Glenn,

    I'm assuming that your air cleaner is totally enclosed (only opened for the picture).
    How dusty does the 2nd filter in get? Does the outer one let alot of dust through?
    Also do you think it makes a difference having it running in your shop?

    Thanks !
    We create with our hands in wood what our mind sees in thought.
    Disclosure: Formerly was a part-time sales person & instructor at WoodCraft in Buffalo, NY.
    www.tinyurl.com/thewoodshoppe

  6. #6
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    Great Tutorial. I have a huge industrial fan and was wondering what to do with it. I think I will steal your idea if you don't mind. Thanks !
    I was out of luck when luck was doing alright.
    John Hiatt.

  7. #7
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    Quote Originally Posted by Darren Myers View Post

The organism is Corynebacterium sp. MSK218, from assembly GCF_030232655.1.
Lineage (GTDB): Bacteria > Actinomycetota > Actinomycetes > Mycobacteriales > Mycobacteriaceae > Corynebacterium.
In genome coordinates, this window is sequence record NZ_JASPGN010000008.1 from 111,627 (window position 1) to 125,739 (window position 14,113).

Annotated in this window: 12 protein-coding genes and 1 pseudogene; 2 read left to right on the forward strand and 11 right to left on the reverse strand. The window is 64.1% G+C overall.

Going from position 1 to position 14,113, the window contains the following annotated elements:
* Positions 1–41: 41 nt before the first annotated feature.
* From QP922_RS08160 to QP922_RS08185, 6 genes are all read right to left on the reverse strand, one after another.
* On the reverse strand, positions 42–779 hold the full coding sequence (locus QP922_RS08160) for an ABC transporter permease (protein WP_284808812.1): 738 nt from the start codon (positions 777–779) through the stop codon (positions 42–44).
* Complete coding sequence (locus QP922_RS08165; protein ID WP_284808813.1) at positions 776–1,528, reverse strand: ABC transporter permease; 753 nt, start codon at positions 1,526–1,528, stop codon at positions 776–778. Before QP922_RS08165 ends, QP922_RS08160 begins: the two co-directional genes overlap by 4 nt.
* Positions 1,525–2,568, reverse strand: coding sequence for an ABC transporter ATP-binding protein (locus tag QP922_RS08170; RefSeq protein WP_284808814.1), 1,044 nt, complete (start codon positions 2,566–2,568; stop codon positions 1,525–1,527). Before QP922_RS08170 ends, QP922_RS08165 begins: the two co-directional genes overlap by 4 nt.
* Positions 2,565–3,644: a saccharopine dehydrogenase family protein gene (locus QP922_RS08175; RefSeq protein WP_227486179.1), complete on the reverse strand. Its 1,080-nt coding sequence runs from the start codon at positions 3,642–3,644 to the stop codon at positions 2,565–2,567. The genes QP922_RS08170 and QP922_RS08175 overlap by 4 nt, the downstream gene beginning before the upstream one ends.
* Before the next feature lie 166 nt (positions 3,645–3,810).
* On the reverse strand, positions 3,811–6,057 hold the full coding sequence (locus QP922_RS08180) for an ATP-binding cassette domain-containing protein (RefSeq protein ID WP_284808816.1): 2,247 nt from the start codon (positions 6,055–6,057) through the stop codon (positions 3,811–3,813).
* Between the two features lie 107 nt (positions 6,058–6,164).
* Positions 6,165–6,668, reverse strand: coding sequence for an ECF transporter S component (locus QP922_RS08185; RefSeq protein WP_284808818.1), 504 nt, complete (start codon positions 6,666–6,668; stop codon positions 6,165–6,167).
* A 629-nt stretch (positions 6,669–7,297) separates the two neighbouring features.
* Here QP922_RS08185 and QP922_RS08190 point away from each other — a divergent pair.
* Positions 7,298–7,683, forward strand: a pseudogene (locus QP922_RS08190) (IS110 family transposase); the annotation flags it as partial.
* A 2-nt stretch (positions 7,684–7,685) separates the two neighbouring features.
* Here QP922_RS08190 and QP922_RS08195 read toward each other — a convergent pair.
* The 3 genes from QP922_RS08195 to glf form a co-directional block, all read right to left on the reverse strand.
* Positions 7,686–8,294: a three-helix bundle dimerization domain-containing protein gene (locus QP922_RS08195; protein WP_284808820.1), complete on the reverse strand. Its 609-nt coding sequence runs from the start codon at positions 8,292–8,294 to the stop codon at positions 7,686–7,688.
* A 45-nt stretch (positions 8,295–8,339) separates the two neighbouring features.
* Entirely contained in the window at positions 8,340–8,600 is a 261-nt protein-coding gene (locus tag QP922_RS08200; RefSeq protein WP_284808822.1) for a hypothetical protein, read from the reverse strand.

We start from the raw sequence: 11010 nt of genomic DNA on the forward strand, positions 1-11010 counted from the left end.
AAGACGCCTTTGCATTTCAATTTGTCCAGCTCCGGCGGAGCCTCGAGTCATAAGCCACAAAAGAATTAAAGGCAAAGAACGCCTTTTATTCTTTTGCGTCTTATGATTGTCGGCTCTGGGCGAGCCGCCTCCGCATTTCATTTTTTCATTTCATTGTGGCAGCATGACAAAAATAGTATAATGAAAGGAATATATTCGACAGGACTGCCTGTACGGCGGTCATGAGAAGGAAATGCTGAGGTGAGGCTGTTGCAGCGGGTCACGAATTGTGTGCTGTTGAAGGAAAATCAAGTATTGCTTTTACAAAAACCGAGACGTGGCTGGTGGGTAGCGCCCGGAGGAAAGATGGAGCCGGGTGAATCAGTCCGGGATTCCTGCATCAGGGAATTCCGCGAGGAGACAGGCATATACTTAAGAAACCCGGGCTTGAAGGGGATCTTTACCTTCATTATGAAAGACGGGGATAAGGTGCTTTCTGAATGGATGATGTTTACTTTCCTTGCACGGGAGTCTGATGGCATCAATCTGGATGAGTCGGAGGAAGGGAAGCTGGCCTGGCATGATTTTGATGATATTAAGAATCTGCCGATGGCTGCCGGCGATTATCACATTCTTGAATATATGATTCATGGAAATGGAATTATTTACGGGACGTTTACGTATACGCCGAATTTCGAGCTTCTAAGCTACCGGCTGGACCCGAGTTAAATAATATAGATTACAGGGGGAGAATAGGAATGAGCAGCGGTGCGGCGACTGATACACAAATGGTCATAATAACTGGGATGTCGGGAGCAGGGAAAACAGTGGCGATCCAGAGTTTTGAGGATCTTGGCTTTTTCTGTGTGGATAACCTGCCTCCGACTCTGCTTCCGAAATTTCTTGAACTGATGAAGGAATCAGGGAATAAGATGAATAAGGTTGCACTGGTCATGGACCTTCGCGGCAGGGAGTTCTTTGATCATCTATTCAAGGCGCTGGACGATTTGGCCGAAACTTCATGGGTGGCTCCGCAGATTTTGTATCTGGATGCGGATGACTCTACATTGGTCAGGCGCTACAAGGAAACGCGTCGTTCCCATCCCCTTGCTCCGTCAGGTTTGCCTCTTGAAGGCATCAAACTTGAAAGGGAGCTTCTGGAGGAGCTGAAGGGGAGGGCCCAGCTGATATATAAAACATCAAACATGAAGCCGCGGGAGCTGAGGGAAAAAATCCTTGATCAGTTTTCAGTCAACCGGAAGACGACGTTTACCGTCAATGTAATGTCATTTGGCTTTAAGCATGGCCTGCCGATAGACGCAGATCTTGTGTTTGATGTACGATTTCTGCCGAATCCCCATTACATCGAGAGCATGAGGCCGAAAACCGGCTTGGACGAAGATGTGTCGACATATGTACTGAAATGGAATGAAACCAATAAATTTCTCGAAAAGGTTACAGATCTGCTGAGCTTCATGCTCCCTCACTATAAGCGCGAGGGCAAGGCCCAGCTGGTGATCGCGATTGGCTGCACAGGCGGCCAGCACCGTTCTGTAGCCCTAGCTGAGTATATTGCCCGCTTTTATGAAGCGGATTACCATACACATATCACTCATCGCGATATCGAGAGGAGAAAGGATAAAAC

Great Tutorial. I have a huge industrial fan and was wondering what to do with it. I think I will steal your idea if you don't mind. Thanks !
    Darren,

    You are welcome to the idea. Post some pictures if you make one!

    A couple of things that I can offer:
    - The size of the unit is based on 2 things - The Fan Size and The Filter Size.

    - If you are planning on hanging the unit...Make sure that it is sturdy enough to be hung from the eye bolts..... Especially if you will be walking underneath it.

    - If I was doing it again, I might consider putting in a timer switch (like for a bathroom fan). This way I could set it to run for an hour after I was done working, and then shut down.
    We create with our hands in wood what our mind sees in thought.
    Disclosure: Formerly was a part-time sales person & instructor at WoodCraft in Buffalo, NY.
    www.tinyurl.com/thewoodshoppe

  8. #8
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    Quote Originally Posted by Sean Wright View Post
    Glenn,